Most large access control system manufacturers have addressed the language issue in their systems by creating alternate dictionaries for all of the standard words used by the system in its pull-down menus and dialog boxes. In some cases the language choice is set up to be selected automatically based on the operator’s sign-in password.
The area where language becomes more complex is in the user-definable words, phrases and sentences that are selected for the names of alarm zones, time zones, groups, and security offices’ response instructions. Even between countries with the same language, there may be inconsistencies. For instance, in the U.K., “first floor” refers to the floor above the ground floor, and in the U.S., the first floor is the ground floor.
If alarms are to be monitored locally during part of the day or week but at a central location at other times, a common vocabulary must be developed to ensure that all operators understand the meanings of commonly used terms. Again, even with a common language this can be problematic. For example, all local building users may understand that the north door is the main entrance and the south door is a restricted area of entry, but an operator who has never seen the facility may not appreciate the significance of a south door alarm. Graphic maps with well designed icons may be a better alarm display medium in such cases than simple text warnings.
Photo ID badge use is often an issue of corporate culture, but multi-nationally, the content of the badge may be more contentious. In some places, local customs do not favor the display of photographs, the selection of identification numbers or the use of signature panels.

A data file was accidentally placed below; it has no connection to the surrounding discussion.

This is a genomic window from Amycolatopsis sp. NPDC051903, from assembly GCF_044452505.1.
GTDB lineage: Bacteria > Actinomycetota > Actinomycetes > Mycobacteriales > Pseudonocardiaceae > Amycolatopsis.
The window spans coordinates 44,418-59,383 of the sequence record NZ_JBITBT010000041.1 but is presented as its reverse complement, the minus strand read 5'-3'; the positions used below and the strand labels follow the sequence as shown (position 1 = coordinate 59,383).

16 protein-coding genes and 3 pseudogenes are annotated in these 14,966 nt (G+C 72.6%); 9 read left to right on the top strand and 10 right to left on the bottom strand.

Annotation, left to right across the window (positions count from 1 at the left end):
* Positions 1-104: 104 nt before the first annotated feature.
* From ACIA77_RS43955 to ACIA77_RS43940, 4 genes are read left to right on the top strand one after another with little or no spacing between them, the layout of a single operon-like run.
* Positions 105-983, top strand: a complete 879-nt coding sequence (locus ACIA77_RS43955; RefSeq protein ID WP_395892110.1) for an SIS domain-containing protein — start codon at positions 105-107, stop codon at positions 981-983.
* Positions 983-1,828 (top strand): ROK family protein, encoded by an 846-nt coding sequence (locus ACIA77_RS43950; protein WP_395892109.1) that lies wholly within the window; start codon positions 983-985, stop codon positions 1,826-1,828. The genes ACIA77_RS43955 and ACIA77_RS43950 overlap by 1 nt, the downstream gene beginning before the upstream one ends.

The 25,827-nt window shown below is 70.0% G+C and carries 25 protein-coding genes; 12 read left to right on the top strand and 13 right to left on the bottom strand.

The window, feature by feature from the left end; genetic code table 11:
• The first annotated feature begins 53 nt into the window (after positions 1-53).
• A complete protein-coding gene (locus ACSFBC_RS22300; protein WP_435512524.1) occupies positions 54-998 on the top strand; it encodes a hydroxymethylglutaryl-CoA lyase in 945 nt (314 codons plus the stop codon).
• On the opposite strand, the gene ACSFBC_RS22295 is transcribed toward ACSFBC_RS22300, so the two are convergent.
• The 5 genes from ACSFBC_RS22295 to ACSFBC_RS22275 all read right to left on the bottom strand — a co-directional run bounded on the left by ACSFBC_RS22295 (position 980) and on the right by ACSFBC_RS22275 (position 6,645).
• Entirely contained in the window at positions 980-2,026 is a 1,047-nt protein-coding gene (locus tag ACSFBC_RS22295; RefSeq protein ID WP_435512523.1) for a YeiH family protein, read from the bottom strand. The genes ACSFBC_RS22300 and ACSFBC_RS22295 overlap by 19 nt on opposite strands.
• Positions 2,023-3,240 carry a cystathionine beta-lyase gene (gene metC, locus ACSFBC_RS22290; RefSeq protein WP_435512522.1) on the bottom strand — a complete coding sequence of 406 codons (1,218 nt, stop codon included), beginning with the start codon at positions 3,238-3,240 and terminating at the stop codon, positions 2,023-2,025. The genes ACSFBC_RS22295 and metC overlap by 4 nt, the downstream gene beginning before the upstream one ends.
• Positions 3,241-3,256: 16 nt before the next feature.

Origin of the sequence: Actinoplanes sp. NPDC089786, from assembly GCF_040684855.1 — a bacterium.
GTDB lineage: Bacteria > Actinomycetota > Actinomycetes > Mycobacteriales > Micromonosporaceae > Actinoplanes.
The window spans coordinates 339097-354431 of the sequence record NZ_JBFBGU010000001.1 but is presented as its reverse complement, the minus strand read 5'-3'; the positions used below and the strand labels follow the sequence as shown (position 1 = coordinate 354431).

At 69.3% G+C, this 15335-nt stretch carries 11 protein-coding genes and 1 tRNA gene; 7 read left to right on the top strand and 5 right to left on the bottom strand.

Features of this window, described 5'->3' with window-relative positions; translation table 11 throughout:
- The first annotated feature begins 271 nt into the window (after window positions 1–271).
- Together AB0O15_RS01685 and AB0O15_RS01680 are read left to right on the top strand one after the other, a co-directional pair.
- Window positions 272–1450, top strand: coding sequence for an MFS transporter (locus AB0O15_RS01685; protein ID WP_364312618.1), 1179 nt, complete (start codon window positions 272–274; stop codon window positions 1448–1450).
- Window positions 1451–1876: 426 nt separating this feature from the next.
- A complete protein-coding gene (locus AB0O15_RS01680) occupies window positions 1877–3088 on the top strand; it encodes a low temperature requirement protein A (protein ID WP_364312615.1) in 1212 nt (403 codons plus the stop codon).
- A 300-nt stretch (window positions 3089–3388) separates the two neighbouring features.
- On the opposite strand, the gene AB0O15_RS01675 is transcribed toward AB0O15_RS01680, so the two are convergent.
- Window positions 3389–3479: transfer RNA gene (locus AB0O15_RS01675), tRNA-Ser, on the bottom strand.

This same concern extends to the selection of the data fields to be included in cardholder records. Many cultures and local laws restrict the use of data they may consider private. An access control system with a global cardholder database needs to use a single record format for all countries covered by the system. Carefully research all cultural customs and requirements before you finalize the format to ensure that no faux pas requires reformatting at a later date.
It should also be noted that when you combine the data from multiple stand-alone systems of the same model into a global system, you may need to use a data conversion program to ensure that all the fields in the cardholder records are in the same order and have the same character length.
The selection of a new access control system suitable for a global environment requires the consideration of some additional criteria. However reliable, all components and systems have failures, and good-quality maintenance capabilities and repair facilities are essential to minimizing down time. Each location at which the system is to be deployed should have a relationship with a factory-trained dealer with rapid access to spare parts.
It is worth considering a system whose manufacturer certifies its dealers at different levels of support. If you are implementing a network-based solution, the installer or integrator should have certified network technicians on their staff. Also determine if the system manufacturer has direct representation in each country and if component import agreements are in place and tested. You do not want your card readers to be held indefinitely in a customs shed while you are trying to secure a facility.
Installation quality and practices vary tremendously across the globe, so before you choose installers you should develop design criteria and installation standards. It may be acceptable to build a small stand-alone system by handing to a local, known contractor a single sheet with a scope of work and a second with a facility sketch showing device locations. However, where portions of the system are being installed in multiple facilities by different contractors, and those systems all need to talk to each other, quality documentation and a knowledge of the purchasing methodologies of each location are essential to a successful project.